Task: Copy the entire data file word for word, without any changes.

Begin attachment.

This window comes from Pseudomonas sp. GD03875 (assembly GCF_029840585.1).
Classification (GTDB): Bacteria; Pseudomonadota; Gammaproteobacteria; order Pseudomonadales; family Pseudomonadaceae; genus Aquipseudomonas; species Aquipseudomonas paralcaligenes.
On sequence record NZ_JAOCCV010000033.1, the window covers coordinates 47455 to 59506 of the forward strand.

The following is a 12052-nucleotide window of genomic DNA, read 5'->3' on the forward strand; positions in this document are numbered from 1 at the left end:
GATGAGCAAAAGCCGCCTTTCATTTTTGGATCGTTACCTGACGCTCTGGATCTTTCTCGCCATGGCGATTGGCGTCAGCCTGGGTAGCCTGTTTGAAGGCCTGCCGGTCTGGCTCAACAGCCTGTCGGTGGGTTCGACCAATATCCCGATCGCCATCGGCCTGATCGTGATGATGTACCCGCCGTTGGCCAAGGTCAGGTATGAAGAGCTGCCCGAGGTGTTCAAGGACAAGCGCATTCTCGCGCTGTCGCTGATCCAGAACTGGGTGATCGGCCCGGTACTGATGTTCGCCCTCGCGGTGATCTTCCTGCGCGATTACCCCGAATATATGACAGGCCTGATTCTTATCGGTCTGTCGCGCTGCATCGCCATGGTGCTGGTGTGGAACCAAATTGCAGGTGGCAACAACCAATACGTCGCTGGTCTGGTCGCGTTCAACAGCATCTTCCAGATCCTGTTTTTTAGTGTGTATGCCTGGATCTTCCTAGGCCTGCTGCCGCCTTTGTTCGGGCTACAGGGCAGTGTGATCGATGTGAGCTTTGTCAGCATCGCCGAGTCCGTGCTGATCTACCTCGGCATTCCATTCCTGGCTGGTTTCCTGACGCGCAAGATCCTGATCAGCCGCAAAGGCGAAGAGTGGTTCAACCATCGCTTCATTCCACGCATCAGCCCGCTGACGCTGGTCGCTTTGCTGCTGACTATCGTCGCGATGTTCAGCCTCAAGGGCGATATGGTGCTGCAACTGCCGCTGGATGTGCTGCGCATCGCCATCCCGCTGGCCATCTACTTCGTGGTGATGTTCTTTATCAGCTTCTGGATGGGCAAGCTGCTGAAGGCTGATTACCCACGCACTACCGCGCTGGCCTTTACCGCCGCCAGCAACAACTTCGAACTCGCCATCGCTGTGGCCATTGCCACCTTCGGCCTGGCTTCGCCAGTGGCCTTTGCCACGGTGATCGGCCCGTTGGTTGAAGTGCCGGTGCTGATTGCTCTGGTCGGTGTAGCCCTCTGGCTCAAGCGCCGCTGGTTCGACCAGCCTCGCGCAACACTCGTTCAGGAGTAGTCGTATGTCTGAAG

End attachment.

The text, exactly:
This window comes from Pseudomonas sp. GD03875 (assembly GCF_029840585.1).
Classification (GTDB): Bacteria; Pseudomonadota; Gammaproteobacteria; order Pseudomonadales; family Pseudomonadaceae; genus Aquipseudomonas; species Aquipseudomonas paralcaligenes.
On sequence record NZ_JAOCCV010000033.1, the window covers coordinates 47455 to 59506 of the forward strand.

The following is a 12052-nucleotide window of genomic DNA, read 5'->3' on the forward strand; positions in this document are numbered from 1 at the left end:
GATGAGCAAAAGCCGCCTTTCATTTTTGGATCGTTACCTGACGCTCTGGATCTTTCTCGCCATGGCGATTGGCGTCAGCCTGGGTAGCCTGTTTGAAGGCCTGCCGGTCTGGCTCAACAGCCTGTCGGTGGGTTCGACCAATATCCCGATCGCCATCGGCCTGATCGTGATGATGTACCCGCCGTTGGCCAAGGTCAGGTATGAAGAGCTGCCCGAGGTGTTCAAGGACAAGCGCATTCTCGCGCTGTCGCTGATCCAGAACTGGGTGATCGGCCCGGTACTGATGTTCGCCCTCGCGGTGATCTTCCTGCGCGATTACCCCGAATATATGACAGGCCTGATTCTTATCGGTCTGTCGCGCTGCATCGCCATGGTGCTGGTGTGGAACCAAATTGCAGGTGGCAACAACCAATACGTCGCTGGTCTGGTCGCGTTCAACAGCATCTTCCAGATCCTGTTTTTTAGTGTGTATGCCTGGATCTTCCTAGGCCTGCTGCCGCCTTTGTTCGGGCTACAGGGCAGTGTGATCGATGTGAGCTTTGTCAGCATCGCCGAGTCCGTGCTGATCTACCTCGGCATTCCATTCCTGGCTGGTTTCCTGACGCGCAAGATCCTGATCAGCCGCAAAGGCGAAGAGTGGTTCAACCATCGCTTCATTCCACGCATCAGCCCGCTGACGCTGGTCGCTTTGCTGCTGACTATCGTCGCGATGTTCAGCCTCAAGGGCGATATGGTGCTGCAACTGCCGCTGGATGTGCTGCGCATCGCCATCCCGCTGGCCATCTACTTCGTGGTGATGTTCTTTATCAGCTTCTGGATGGGCAAGCTGCTGAAGGCTGATTACCCACGCACTACCGCGCTGGCCTTTACCGCCGCCAGCAACAACTTCGAACTCGCCATCGCTGTGGCCATTGCCACCTTCGGCCTGGCTTCGCCAGTGGCCTTTGCCACGGTGATCGGCCCGTTGGTTGAAGTGCCGGTGCTGATTGCTCTGGTCGGTGTAGCCCTCTGGCTCAAGCGCCGCTGGTTCGACCAGCCTCGCGCAACACTCGTTCAGGAGTAGTCGTATGTCTGAAG